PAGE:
Ten years ago, as part of his comedy show, a Canadian actor joked about a young singer with a disability. That this joke ended before the Supreme Court of the country.
Jeremy Gabriel was born with Treacher Collin Syndrome, a genetic disorder that can affect the bone structure of the face, causing serious deafness in its condition.
Despite this, he fulfilled his dream and became a singer, performing his songs for public figures such as singer Celine Dion and former pope Benedict XVI.
It was all before he reached his boys, and he had achieved celebrity status in his hometown of Quebec, Canada.
And in general 2010Famous Quebec comedian Mike Ward, known for his dumb humor, gave a 90-minute show.
In addition to the difficult problems of race, religion, etc., Ward’s comedy focused on what he called the “holy cow” of the district’s famous galaxy, people who, in his opinion, for various reasons – very rich, very powerful – and viewed as beyond the bounds of any cynicism.
But the outcome of that show lasted nearly a decade and ended on February 15, when the Canadian Supreme Court considered a lengthy legal battle over a joke Ward had said about Gabriel.
As part of the show, Ward focused on Quebec-born singer Celine Dion and her late husband Renee Angelel.
It also appeared in his show Gabriel, which became known in the press as “Jeremy Little” and which released an album and a biography.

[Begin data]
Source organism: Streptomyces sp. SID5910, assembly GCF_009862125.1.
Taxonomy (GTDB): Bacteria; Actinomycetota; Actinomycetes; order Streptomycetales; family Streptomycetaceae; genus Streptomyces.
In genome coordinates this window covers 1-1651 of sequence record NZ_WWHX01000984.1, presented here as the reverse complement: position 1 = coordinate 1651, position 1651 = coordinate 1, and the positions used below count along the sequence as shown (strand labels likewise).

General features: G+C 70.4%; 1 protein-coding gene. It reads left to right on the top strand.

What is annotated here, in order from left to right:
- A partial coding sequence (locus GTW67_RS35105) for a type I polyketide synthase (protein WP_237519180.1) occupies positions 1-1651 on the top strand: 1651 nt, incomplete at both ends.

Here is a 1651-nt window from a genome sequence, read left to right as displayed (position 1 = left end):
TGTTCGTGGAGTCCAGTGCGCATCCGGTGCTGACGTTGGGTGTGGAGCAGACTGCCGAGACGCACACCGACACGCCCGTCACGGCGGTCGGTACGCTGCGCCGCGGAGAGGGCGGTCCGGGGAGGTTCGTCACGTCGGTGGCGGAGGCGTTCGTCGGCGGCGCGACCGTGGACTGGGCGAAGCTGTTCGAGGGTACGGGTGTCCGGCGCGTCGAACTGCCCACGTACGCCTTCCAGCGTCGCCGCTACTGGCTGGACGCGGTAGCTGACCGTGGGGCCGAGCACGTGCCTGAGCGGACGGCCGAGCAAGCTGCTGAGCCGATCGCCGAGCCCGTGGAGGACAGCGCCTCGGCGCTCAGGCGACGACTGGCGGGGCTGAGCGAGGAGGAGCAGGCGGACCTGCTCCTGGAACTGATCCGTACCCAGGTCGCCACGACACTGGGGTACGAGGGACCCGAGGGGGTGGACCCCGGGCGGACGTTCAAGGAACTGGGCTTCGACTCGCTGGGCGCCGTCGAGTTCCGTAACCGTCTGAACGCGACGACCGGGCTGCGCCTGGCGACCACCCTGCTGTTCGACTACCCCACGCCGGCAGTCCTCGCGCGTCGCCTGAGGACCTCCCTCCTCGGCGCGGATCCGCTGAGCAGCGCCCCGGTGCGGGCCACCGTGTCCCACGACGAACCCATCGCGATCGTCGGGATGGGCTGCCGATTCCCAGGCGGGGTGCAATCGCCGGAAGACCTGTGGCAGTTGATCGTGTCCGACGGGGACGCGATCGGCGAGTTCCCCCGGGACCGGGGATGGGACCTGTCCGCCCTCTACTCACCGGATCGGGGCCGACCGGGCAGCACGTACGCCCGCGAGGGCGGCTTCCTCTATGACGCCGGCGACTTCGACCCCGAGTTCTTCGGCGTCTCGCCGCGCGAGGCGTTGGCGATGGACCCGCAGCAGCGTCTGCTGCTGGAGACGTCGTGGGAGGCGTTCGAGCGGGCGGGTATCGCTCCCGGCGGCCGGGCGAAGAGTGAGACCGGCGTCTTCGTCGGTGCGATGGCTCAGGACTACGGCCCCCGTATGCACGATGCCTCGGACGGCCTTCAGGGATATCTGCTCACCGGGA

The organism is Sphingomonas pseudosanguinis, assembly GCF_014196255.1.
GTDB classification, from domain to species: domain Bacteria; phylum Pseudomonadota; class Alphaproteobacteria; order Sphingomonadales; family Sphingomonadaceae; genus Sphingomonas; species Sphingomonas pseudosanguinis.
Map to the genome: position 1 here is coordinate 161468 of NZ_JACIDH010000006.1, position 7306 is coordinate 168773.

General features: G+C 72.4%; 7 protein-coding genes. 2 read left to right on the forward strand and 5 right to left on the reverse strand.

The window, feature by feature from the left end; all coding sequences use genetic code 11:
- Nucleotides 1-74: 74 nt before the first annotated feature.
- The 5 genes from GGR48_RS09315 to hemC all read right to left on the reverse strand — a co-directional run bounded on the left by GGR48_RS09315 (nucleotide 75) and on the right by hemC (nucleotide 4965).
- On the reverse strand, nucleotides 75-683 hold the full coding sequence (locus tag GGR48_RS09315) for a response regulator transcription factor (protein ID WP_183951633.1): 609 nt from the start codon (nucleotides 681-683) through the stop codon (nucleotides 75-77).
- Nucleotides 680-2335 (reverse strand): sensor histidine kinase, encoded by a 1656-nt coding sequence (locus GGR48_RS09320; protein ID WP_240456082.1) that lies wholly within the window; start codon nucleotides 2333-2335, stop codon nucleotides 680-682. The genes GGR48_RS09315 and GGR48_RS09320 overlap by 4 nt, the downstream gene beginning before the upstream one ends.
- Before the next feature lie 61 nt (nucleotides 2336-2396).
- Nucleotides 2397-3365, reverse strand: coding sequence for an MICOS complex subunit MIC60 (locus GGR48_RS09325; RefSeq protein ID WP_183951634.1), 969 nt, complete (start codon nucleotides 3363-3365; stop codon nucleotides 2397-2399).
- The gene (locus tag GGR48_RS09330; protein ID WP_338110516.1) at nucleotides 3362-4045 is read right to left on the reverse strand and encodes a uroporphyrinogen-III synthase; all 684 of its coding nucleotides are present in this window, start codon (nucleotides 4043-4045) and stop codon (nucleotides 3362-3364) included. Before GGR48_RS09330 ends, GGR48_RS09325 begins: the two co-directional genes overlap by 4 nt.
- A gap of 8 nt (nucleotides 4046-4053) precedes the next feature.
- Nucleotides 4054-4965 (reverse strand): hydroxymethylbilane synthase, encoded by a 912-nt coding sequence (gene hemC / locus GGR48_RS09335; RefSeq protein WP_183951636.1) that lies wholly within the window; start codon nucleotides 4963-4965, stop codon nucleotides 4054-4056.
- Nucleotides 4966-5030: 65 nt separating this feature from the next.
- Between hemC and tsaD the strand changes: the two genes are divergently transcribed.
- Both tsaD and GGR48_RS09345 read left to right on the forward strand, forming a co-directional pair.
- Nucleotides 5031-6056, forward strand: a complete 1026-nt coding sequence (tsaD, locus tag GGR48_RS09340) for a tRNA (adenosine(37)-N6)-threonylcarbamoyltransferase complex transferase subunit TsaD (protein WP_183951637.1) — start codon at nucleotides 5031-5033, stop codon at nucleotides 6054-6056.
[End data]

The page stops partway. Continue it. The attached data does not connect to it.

Ward mocked him in a clip of his presentation in which Gabriel described his appearance and limitation.
If the joke is taken away from Ward’s performance or is read in court documents, it can be difficult to know why the audience laughed, but they laughed with amusement.
Ward scolds her, “I did not know how far I could go with this joke. At one point I said to myself, ‘You keep going too far, and they will stop laughing. But the opposite happened, they did not Stop with laughter. ‘”
The show went live more than 200 times between 2010 and 2013, with copies sold online.
Gabriel first came up against Ward’s jokes about him in 2010, when he was 13 and starting high school. He was already bullying, and he said an incoming offer had intensified his bullying.
“I never went a day without someone telling me one of his jokes,” the 24-year-old says.
Gabriel felt right because of his disability, and began to retire socially and seriously consider suicide. But Gabriel’s family did not communicate directly with the comedian here.
“Because of the nature of the jokes, and because of what they said, we thought we were not being taken seriously,” Gabriel says.
Then in 2012, they heard Ward in a popular news show about the joke.
“He compared himself to a cocaine addict, and said he had to tell jokes related to the ban,” the court documents state.
That was when the family filed a human rights complaint.
And when Ward’s case was brought before the Quebec Court of Human Rights – a specialized court that deals with discrimination cases like harassment under the Provincial Bill of Rights – the comedian lost.